Lenovo claims 100 percent DCI-P3 color accuracy, and in my testing, I found that my monitor supported 100 percent of the sRGB space and 98 percent of the Adobe RGB color space. I mention my screen because Lenovo screens sometimes differ within the same product line, but these results are generally consistent with what you would expect for an OLED screen.
Unlike some of the other premium laptops these days — cough, Dell XPS 13, cough — there are plenty of ports on the Yoga 9i. On the left side are two USB-C Thunderbolt 4 ports, along with a USB-A port. On the right, you get another USB-C port (oddly, not Thunderbolt 4, though you can charge with it) and a headphone jack. Unfortunately, you will also find the power button on the side. I hate this. I always seem to grab it when I pick it up, inadvertently closing my laptop. Not a deal breaker, but something to be aware of if you’re similarly clumsy.
Some cool switches, inconvenient power button
One of the Yoga 9i’s most interesting features is the keyboard. It has good chiclet-style flat keys. It’s not high end and it’s not fun to type on, but it works. What’s interesting is that the far right side of the keyboard has a series of one-touch function keys for controlling performance settings, audio settings, color settings, and even adding a background blur to the webcam with a single button. There is also a fingerprint reader. I actually found these switches very useful, especially the power profile button. By reconnecting to power when I was just surfing the web, I was able to get more out of the battery.
The touchpad is huge for a 14-inch laptop, on par with Apple’s 14-inch MacBook Pro, and it worked well with the multi-touch gestures built into Windows. The Yoga 9i also comes with an active stylus. It works great for taking notes, and looks like it might be a good fit for small sketches, too.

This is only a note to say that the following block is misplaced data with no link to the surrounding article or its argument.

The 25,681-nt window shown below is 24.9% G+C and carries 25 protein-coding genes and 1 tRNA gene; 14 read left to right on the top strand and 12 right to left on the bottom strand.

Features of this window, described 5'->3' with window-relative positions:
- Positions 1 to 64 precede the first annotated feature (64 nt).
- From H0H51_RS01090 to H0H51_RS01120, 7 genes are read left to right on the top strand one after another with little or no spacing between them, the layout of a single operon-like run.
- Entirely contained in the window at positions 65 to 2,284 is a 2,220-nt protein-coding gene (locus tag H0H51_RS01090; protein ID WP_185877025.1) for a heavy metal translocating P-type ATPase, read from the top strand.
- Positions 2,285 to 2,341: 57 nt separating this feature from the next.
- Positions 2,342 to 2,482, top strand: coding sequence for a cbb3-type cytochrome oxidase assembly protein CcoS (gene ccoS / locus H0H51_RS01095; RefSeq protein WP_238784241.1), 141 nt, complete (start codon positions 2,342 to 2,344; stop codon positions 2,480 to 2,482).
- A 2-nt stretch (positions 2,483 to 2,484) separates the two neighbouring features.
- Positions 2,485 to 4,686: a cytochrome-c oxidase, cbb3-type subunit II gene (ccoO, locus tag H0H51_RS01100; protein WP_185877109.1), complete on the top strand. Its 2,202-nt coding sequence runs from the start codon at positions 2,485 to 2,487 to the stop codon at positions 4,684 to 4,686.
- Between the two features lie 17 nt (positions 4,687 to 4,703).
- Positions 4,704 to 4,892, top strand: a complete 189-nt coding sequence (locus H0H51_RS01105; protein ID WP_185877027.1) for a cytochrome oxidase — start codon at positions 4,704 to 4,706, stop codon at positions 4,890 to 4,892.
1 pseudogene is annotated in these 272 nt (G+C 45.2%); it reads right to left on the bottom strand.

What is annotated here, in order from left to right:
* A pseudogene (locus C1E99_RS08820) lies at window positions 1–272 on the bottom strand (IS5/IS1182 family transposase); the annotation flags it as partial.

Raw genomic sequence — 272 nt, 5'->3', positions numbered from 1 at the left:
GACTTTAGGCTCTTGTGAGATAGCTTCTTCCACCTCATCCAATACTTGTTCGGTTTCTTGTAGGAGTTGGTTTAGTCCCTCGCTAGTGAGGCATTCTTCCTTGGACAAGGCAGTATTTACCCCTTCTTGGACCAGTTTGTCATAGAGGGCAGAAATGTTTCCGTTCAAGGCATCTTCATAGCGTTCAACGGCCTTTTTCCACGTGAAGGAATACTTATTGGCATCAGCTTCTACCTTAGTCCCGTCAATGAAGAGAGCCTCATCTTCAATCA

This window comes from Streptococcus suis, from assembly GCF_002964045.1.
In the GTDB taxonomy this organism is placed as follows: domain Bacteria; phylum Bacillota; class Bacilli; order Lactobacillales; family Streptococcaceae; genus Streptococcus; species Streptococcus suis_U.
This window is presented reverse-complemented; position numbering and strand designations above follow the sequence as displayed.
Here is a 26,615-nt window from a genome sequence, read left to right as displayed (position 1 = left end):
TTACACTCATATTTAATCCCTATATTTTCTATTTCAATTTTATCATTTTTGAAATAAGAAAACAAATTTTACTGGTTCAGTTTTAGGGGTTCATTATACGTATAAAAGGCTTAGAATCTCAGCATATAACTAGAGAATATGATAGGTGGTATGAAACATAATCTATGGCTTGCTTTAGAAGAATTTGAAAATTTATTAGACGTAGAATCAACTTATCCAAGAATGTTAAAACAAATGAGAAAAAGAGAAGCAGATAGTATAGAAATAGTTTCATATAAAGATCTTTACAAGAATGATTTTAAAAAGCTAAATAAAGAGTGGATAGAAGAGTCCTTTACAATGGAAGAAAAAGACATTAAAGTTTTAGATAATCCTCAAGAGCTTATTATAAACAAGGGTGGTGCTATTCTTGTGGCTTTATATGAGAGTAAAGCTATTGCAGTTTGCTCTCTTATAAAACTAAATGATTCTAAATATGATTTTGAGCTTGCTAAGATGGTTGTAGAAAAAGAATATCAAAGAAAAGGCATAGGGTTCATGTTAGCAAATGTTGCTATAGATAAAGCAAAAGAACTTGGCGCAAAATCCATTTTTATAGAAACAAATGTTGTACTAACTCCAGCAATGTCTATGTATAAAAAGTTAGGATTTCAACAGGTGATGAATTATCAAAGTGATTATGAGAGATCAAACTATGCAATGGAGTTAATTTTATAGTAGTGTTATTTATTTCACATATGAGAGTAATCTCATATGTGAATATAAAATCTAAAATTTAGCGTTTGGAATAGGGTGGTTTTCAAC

Good for action movie nerds
I’m happy to report that the Yoga 9i’s webcam is also pretty good. It has a resolution of 2.1MP, with a 16:9 aspect ratio, allowing you to capture 1080p video. It’s not as good as 5MP as you’ll find on some recent devices, but it’s the best webcam I’ve tested on a laptop this year.
The Yoga 9i packs a 75Wh battery, which has the same Rapid Charge Boost feature found in other recent Lenovos, such as the Slim Pro 7 (8/10, WIRED Rec recommended). It managed 11 hours, 17 minutes on our standard battery test, which winds a 1080p (native) movie with 75 percent brightness. In a more realistic test, like using it for work for only a few weeks, I was able to get 12 hours out regularly, sometimes more than that as long as I kept dialing back a bit. This is pretty good for an OLED laptop.
While the Yoga 9i has a lot to love, it’s clearly not aimed at gamers. Even casual gamers will likely be disappointed by the integrated graphics performance. However, if you’re in the market for a stylish, reasonably powerful laptop with great sound and a gorgeous, movie-friendly OLED display, the Yoga 9i is a great choice.